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Misleading claims swirl around US election overhaul bill

March 17, 2021 GMT

As Congress considers a sweeping bid to overhaul United States election laws, social media users are using inflammatory graphics to spread misinformation about it.

Viral posts this month have featured false and misleading claims about the bill’s text. Some Facebook users superimposed the claims onto posts featuring a photo of House Speaker Nancy Pelosi scowling. Others used an image of President Joe Biden, or listed claims about the bill in a checkerboard. Collectively, they have been viewed hundreds of thousands of times.


The bill, commonly known as HR 1 or the For the People Act of 2021, would ensure that voters have access to early voting, same-day registration and other long-sought reforms that Republicans reject as federal overreach.

The legislation also would task independent commissions with redrawing congressional districts, require political groups to disclose high-dollar donors, make new reporting requirements for online political ads and require presidents, vice presidents and candidates for those offices to disclose their tax returns.

House Democrats passed the bill earlier this month, advancing it to the Senate. Senate Democrats introduced the bill as S 1 on Wednesday.

Here’s a closer look at some of the false claims circulating about the bill:

CLAIM: The For the People Act would allow people who are in the U.S. illegally to vote.

THE FACTS: The bill proposes a range of reforms to make it easier for eligible citizens to register and vote, but it wouldn’t change federal law stating that only eligible U.S. citizens can vote in federal elections

Critics of the act have suggested its requirement for states to use automatic voter registration could result in large numbers of people who are in the country illegally being added to voter rolls. 


Some states already use automatic voter registration, and noncitizens have been wrongly registered to vote in states with and without such programs. However, such errors have been corrected, and noncitizen voting in the U.S. is rare, experts say.

Some social media posts included the vague claim that the For the People Act would “clear the way for illegal voting.” The specific accusation here was unclear, but the bill’s text states multiple times that its measures to expand voting access are for eligible voters only.

Even as the bill would require automatic voter registration for federal elections and allow mail-in voting, it would maintain the requirement that people registering to vote must affirm they are U.S. citizens. If they lie, they can be prosecuted. 


CLAIM: The act would allow minors to vote.

THE FACTS: The bill does not grant minors the right to vote. Instead, it says states should accept applications from minors 16 and older who want to preregister to vote, so they will be registered when they reach voting age.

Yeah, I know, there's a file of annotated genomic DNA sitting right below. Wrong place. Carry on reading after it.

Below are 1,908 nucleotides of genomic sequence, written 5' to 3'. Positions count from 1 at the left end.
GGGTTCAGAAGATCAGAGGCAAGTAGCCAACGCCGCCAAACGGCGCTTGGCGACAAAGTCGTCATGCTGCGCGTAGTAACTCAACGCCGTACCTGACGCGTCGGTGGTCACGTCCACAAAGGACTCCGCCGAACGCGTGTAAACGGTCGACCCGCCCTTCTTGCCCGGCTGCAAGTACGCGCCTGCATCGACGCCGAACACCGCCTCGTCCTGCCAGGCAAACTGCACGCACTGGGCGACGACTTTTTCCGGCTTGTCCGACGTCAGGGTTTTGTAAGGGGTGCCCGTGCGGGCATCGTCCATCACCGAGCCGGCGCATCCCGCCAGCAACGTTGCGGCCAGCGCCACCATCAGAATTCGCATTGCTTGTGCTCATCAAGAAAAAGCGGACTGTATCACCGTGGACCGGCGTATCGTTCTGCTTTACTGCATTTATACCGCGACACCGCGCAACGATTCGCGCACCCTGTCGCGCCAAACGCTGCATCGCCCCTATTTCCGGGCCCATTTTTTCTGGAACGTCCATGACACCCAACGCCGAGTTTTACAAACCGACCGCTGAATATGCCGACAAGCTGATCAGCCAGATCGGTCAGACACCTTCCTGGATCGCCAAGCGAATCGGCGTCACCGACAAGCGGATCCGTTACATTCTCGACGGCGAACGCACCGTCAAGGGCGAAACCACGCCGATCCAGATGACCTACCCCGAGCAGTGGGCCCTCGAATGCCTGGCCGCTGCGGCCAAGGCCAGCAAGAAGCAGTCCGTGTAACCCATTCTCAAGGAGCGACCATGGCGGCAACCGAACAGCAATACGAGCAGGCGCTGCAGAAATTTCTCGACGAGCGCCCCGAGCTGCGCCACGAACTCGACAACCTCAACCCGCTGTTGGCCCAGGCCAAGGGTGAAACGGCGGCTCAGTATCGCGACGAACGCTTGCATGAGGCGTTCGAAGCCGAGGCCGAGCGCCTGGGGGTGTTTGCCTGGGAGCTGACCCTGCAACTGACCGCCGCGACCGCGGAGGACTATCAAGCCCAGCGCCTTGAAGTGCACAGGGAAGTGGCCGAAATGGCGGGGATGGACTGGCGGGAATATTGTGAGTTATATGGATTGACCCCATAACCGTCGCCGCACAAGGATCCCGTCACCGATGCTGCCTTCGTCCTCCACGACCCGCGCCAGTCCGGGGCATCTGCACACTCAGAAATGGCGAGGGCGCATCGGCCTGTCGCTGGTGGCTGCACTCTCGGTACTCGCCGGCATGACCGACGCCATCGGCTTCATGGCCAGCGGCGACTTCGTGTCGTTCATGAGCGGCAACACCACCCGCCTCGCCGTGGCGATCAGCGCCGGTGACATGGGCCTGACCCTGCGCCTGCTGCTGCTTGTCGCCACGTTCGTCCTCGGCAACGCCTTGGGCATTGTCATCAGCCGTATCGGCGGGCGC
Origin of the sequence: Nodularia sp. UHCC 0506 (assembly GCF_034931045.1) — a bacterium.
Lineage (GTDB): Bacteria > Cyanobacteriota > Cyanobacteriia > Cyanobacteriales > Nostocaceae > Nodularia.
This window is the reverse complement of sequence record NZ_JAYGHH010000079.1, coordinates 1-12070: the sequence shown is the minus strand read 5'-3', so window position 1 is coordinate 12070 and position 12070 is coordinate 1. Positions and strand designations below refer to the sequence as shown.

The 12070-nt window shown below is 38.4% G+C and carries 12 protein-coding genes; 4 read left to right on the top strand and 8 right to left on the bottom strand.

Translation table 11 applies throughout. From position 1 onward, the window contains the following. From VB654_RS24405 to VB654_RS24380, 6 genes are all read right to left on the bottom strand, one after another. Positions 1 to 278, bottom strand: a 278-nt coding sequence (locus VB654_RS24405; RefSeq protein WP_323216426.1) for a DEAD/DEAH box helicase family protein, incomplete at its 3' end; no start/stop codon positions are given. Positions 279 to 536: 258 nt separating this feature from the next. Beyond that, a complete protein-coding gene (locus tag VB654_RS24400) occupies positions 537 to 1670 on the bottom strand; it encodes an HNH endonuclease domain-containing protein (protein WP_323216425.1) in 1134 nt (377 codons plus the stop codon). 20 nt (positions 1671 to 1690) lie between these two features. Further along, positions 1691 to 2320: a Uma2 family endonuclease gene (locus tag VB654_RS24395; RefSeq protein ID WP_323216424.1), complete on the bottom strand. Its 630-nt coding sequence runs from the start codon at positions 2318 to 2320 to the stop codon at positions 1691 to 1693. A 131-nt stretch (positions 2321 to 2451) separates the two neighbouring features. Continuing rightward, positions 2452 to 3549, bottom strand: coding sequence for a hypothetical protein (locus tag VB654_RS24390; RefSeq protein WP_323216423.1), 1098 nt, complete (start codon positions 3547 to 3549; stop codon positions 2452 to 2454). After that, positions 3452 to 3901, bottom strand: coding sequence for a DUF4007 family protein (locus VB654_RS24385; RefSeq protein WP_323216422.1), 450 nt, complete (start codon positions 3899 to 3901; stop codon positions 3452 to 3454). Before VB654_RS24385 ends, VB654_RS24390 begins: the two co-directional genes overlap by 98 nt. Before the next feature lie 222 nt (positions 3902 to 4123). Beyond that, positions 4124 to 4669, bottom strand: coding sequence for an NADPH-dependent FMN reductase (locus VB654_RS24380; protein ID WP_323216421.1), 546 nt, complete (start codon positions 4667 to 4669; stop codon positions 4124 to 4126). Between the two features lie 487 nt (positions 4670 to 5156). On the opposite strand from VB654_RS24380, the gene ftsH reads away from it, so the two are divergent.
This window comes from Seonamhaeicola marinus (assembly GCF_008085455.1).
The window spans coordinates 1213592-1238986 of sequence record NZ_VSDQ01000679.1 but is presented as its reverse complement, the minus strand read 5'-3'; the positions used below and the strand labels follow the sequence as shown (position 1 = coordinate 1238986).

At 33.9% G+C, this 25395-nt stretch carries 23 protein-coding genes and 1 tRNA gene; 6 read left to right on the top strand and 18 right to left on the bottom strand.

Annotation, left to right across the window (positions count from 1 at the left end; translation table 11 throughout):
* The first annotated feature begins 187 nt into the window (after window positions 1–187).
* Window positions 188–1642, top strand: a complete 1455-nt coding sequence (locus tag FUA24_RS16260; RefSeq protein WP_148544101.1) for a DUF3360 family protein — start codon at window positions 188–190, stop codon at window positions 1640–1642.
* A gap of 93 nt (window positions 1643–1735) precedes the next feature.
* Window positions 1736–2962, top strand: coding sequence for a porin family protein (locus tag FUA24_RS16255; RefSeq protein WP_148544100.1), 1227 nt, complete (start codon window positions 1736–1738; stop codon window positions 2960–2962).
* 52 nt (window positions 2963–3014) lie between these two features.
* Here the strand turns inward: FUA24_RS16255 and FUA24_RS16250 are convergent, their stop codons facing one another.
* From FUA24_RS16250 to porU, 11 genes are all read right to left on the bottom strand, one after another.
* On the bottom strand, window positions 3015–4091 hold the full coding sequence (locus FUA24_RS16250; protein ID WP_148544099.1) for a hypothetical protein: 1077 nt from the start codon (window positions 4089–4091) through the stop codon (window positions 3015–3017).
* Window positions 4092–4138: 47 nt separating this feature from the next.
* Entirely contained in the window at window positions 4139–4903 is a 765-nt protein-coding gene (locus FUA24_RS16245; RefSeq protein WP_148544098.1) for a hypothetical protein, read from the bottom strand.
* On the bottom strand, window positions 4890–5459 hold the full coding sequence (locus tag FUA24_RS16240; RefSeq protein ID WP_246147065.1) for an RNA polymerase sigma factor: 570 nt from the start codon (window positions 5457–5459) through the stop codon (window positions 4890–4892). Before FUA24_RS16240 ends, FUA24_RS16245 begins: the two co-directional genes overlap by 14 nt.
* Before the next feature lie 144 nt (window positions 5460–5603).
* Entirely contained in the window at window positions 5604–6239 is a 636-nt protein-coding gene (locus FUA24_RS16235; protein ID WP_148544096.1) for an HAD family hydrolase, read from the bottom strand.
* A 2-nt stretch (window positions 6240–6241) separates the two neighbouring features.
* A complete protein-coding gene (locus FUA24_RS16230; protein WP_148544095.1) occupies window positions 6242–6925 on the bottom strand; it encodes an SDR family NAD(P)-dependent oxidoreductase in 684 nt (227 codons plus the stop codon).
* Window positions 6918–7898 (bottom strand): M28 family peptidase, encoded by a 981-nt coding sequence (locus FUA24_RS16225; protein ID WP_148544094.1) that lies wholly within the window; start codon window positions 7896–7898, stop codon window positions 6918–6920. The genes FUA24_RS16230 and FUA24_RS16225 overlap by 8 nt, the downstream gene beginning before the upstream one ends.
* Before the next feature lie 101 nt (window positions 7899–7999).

The bill explicitly states that it has no effect on state voting age requirements. It would not require states to allow people under 18 to vote in federal elections.

Several states do let 17-year-old citizens vote in primary elections if they will be 18 at the time of the general election. 


CLAIM: The act prevents removal of ineligible voters from registration rolls.

THE FACTS: The bill wouldn’t block states from maintaining and culling their voter rolls to weed out voters who have moved or died. Instead, it would add some conditions to the process to prevent the purging of eligible voters.

Specifically, the legislation would compel states to have evidence showing a voter is ineligible before removing that voter. It wouldn’t let states remove a voter just because he or she hasn’t voted in an election, or hasn’t responded to a notice.

The nonprofit Electronic Registration Information Center shares data with states indicating when voters die or change residency. Under the For the People Act, states would still be able to use this resource. But they would not be able to remove a voter from their rolls without one of two things: documentation from ERIC that the voter is ineligible, or several pieces of the voter’s information (full name, birthdate, last four digits of the individual’s Social Security number). 

Except in cases where voters died, states would also have to send a notice to anyone they cut from voter lists within 48 hours explaining the reason for the removal and how it can be contested.

Critics of the bill say these conditions would add unnecessary obstacles for states trying to maintain their lists, while supporters say they would protect eligible voters from inadvertently being purged from the rolls. 

Regardless of these differing opinions, there’s no truth to claims that the legislation prevents states from removing ineligible voters.


CLAIM: The For the People Act would force taxpayers to fund campaigns with which they disagree.

THE FACTS: One goal of the bill is to reform campaign financing by using public funds to boost small private donations to federal candidates. But this small donor matching program wouldn’t come directly from taxpayers’ pockets.

Instead, the money would come from a fee added to criminal or civil penalties and settlements from corporations or tax code violators in the highest income bracket, the bill says.

The legislation specifically outlines that “no taxpayer funds may be deposited into the Fund.”


This is part of The Associated Press’ ongoing effort to fact-check misinformation that is shared widely online, including work with Facebook to identify and reduce the circulation of false stories on the platform. 

Here’s more information on Facebook’s fact-checking program: